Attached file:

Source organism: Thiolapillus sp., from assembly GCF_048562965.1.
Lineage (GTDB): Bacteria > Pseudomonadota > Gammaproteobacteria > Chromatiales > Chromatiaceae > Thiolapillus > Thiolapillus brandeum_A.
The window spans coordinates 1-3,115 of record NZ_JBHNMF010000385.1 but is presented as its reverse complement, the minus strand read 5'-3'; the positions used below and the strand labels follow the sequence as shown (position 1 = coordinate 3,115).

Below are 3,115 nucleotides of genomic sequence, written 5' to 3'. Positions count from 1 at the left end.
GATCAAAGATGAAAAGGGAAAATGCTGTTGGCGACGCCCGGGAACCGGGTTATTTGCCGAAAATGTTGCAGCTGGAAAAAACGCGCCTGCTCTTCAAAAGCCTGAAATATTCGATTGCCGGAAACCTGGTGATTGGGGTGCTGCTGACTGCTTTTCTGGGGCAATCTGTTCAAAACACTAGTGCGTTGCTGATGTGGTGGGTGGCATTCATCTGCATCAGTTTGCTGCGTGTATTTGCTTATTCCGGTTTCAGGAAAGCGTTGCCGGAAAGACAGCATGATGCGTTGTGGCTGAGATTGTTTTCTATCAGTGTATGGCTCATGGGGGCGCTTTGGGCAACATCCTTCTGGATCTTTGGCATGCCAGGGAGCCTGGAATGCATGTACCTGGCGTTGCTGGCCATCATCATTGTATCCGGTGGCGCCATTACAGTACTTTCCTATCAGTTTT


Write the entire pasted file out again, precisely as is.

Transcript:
Source organism: Thiolapillus sp., from assembly GCF_048562965.1.
Lineage (GTDB): Bacteria > Pseudomonadota > Gammaproteobacteria > Chromatiales > Chromatiaceae > Thiolapillus > Thiolapillus brandeum_A.
The window spans coordinates 1-3,115 of record NZ_JBHNMF010000385.1 but is presented as its reverse complement, the minus strand read 5'-3'; the positions used below and the strand labels follow the sequence as shown (position 1 = coordinate 3,115).

Below are 3,115 nucleotides of genomic sequence, written 5' to 3'. Positions count from 1 at the left end.
GATCAAAGATGAAAAGGGAAAATGCTGTTGGCGACGCCCGGGAACCGGGTTATTTGCCGAAAATGTTGCAGCTGGAAAAAACGCGCCTGCTCTTCAAAAGCCTGAAATATTCGATTGCCGGAAACCTGGTGATTGGGGTGCTGCTGACTGCTTTTCTGGGGCAATCTGTTCAAAACACTAGTGCGTTGCTGATGTGGTGGGTGGCATTCATCTGCATCAGTTTGCTGCGTGTATTTGCTTATTCCGGTTTCAGGAAAGCGTTGCCGGAAAGACAGCATGATGCGTTGTGGCTGAGATTGTTTTCTATCAGTGTATGGCTCATGGGGGCGCTTTGGGCAACATCCTTCTGGATCTTTGGCATGCCAGGGAGCCTGGAATGCATGTACCTGGCGTTGCTGGCCATCATCATTGTATCCGGTGGCGCCATTACAGTACTTTCCTATCAGTTTT